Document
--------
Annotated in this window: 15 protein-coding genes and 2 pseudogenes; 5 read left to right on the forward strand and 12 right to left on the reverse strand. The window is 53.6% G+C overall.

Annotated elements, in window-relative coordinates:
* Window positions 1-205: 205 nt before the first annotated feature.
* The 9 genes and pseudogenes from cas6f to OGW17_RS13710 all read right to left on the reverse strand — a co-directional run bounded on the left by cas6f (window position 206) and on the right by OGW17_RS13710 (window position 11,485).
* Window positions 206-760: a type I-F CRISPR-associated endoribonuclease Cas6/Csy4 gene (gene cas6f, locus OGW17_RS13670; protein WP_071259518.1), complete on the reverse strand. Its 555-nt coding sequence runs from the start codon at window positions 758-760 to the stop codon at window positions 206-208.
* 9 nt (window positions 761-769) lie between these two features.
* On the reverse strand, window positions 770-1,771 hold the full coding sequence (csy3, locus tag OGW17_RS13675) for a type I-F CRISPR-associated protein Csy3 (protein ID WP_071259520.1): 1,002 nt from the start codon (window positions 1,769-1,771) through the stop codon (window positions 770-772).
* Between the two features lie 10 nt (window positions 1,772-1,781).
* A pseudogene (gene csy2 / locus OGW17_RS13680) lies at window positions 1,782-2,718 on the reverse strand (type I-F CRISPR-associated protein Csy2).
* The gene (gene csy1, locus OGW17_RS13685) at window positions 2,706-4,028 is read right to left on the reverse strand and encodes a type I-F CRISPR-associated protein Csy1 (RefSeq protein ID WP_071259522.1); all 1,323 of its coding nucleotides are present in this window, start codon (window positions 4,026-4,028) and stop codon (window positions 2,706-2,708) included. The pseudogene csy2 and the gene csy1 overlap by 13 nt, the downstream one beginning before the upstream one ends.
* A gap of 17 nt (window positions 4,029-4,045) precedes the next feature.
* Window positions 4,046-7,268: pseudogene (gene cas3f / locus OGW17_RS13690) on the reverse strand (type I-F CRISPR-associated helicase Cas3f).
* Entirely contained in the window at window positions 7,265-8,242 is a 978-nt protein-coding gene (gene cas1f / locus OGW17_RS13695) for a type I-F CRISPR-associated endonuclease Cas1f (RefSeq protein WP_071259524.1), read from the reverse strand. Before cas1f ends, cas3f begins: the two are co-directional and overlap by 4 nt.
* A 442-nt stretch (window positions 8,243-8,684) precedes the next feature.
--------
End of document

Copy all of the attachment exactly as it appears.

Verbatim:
Annotated in this window: 15 protein-coding genes and 2 pseudogenes; 5 read left to right on the forward strand and 12 right to left on the reverse strand. The window is 53.6% G+C overall.

Annotated elements, in window-relative coordinates:
* Window positions 1-205: 205 nt before the first annotated feature.
* The 9 genes and pseudogenes from cas6f to OGW17_RS13710 all read right to left on the reverse strand — a co-directional run bounded on the left by cas6f (window position 206) and on the right by OGW17_RS13710 (window position 11,485).
* Window positions 206-760: a type I-F CRISPR-associated endoribonuclease Cas6/Csy4 gene (gene cas6f, locus OGW17_RS13670; protein WP_071259518.1), complete on the reverse strand. Its 555-nt coding sequence runs from the start codon at window positions 758-760 to the stop codon at window positions 206-208.
* 9 nt (window positions 761-769) lie between these two features.
* On the reverse strand, window positions 770-1,771 hold the full coding sequence (csy3, locus tag OGW17_RS13675) for a type I-F CRISPR-associated protein Csy3 (protein ID WP_071259520.1): 1,002 nt from the start codon (window positions 1,769-1,771) through the stop codon (window positions 770-772).
* Between the two features lie 10 nt (window positions 1,772-1,781).
* A pseudogene (gene csy2 / locus OGW17_RS13680) lies at window positions 1,782-2,718 on the reverse strand (type I-F CRISPR-associated protein Csy2).
* The gene (gene csy1, locus OGW17_RS13685) at window positions 2,706-4,028 is read right to left on the reverse strand and encodes a type I-F CRISPR-associated protein Csy1 (RefSeq protein ID WP_071259522.1); all 1,323 of its coding nucleotides are present in this window, start codon (window positions 4,026-4,028) and stop codon (window positions 2,706-2,708) included. The pseudogene csy2 and the gene csy1 overlap by 13 nt, the downstream one beginning before the upstream one ends.
* A gap of 17 nt (window positions 4,029-4,045) precedes the next feature.
* Window positions 4,046-7,268: pseudogene (gene cas3f / locus OGW17_RS13690) on the reverse strand (type I-F CRISPR-associated helicase Cas3f).
* Entirely contained in the window at window positions 7,265-8,242 is a 978-nt protein-coding gene (gene cas1f / locus OGW17_RS13695) for a type I-F CRISPR-associated endonuclease Cas1f (RefSeq protein WP_071259524.1), read from the reverse strand. Before cas1f ends, cas3f begins: the two are co-directional and overlap by 4 nt.
* A 442-nt stretch (window positions 8,243-8,684) precedes the next feature.